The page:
The Things We Cannot Keep – Chapter 3

I watched the big windows in the bedroom light up with the sunrise. The moon had kept the room bright all through the night, but as it receded the dim shimmers of dawn clawed across the Cascade Mountains in the east and then brightened into a swirl of pinks and oranges before the sun crowned the jagged mountains. I tossed and turned in the early morning hoping to find some semblance of sleep before the daylight pulled me from the bed, but I threw in the towel as my mind raced around all of the scenarios that had led us to this point.

I sat up on the edge of the bed sliding the balls of my feet on the cool hardwood floor. All was quiet in the cabin save for the usual creaks of an old house. I stood up and stretched and walked over to the windows still aglow in the soft sunrise. Outside, a glorious September day began to unfold. The sky, clear as far as I could see, seemed to sparkle in the yawning daylight. A cool breeze ducked into the crack of the window and chilled my legs. It felt good, relaxing. For the first time in a long time, I felt good or maybe I just felt different so far removed from my life in San Francisco.

The lake simmered beneath my window, a mist coiled across its surface as if it were a giant cauldron. The Adirondack chairs still sat at the edge of the dock, empty but watching over the peaceful lake. The serenity of it all brought back many good memories from decades ago.

Dad liked to fish off the dock in the early morning. There were many mornings when I spent time here as a kid that I’d wake up and find him sitting on the edge of the dock in one of the chairs with the fishing rod wedged between his knees. He’d have a cup of coffee resting on the arm of the chair that was so hot I could see the steam rising from its mouth. He’d lightly tug the rod and then take a sip of coffee and repeat the movements over and over until a fish grabbed his line. On some mornings he’d catch a fish or two, and on others, his bait would go unnoticed. On those mornings when the fish ignored him, he’d curse his luck as he reeled in his line for the last time. He’d down the last of his coffee or toss the remnants into the lake. Then, he’d lean his rod against the back wall of the porch and slink inside the cabin to take a nap.

Dad never said much while he sat there fishing. Sometimes, I’d tiptoe outside, he hated it when we made too much noise on the dock when he was fishing, and sit on the gray planks next to him. He’d say “good morning,” but not much else. I’d glance at him from time to time, but mostly, I’d stare out over the glassy lake watching his line cut through it like a surgical knife making a precision cut.

He looked so serious when he was fishing as if he were studying the countenance of the lake for clues about where the fish were. In all my childhood memories on the dock at Baker Lake, he was younger than I am now, but I always noticed something about him that suggested time was slipping away from him like the crinkles at the corner of his eyes, the graying hair that flared back from his temples, or the loss of firmness in his chin. I noticed these things. I don’t know why, but they jumped out to me even when I was too young to appreciate their meaning. Of course, as I got older, I learned what troubled him most. Time makes you irrelevant. One day you wake up and you no longer matter.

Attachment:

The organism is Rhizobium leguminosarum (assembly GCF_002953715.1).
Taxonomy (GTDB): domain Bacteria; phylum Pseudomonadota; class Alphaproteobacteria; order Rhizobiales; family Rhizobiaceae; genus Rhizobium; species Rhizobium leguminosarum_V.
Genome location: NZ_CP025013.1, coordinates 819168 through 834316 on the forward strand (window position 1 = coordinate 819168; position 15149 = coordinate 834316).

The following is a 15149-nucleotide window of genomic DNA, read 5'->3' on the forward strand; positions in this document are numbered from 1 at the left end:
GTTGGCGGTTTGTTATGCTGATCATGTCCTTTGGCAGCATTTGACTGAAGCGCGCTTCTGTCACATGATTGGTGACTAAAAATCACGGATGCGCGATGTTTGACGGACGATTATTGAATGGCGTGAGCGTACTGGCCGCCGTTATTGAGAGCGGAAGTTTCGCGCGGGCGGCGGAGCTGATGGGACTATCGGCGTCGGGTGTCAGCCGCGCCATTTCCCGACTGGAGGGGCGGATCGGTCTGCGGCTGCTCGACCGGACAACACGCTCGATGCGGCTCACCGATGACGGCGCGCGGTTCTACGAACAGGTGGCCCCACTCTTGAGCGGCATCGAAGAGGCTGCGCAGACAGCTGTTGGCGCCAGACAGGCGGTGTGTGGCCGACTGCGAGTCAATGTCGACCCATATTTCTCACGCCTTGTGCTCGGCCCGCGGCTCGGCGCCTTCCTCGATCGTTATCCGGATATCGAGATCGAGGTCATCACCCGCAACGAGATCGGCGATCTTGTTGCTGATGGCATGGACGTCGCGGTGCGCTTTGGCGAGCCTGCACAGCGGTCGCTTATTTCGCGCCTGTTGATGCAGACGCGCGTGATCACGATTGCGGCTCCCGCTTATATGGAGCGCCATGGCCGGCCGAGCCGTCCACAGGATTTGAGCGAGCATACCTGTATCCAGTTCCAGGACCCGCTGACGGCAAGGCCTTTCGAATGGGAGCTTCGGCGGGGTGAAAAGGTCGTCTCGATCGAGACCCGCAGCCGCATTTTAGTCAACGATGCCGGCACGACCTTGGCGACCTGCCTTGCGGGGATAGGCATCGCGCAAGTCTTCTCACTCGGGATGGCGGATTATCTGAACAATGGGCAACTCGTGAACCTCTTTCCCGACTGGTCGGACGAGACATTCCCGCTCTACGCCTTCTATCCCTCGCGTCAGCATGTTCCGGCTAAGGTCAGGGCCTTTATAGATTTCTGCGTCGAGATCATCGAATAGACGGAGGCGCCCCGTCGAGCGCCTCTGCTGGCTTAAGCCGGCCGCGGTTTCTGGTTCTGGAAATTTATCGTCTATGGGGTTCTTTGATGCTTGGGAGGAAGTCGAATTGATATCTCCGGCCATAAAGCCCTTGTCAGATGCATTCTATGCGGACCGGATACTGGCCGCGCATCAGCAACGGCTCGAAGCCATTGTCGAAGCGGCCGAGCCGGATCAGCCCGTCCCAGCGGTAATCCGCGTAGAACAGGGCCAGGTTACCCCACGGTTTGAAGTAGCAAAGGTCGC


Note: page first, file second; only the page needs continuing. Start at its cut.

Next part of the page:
I heard the door squeak and clank shut beneath me. I looked down from the window and saw Hank shuffling toward the lake. He still wore his t-shirt and pajama bottoms and his feet were bare. His disheveled hair looked like a crashing wave atop his head. He had a beer in his hand and took a sip as he walked toward the chairs. I watched as he plopped down into one of the chairs on the edge and leaned back. He took a long swig of the beer and sat it down on the arm of the chair. He sat motionless looking out over the lake.

I watched him there for a few seconds, stunned by how much he resembled Dad. Replace the beer with a coffee cup and put a fishing rod in his lap, and Hank could be Dad from all those years ago. Nostalgia gnawed at my gut, but I pushed it down with all of the other things that I didn’t want to feel and grabbed my phone to check the time. It was just after seven in the morning. I put on my old Stanford hoodie and hurried down the stairs.

Hank hadn’t bothered to start any coffee. Maybe he didn’t drink it anymore, but more likely, he didn’t think of anyone but himself. I started the coffee maker before I walked out onto the dock to join Hank. He didn’t turn around when the door clanked shut behind me, and I didn’t make any effort to be quiet. My footsteps thumped across the old planks, the wood rough beneath my bare feet.

I sidled into the chair next to him. “Good morning,” I said as I sat down.

He kept his eyes on the lake for a moment longer. Then, he glanced at me and replied, “Good morning.” He took a sip of his beer and returned his focus to the lake.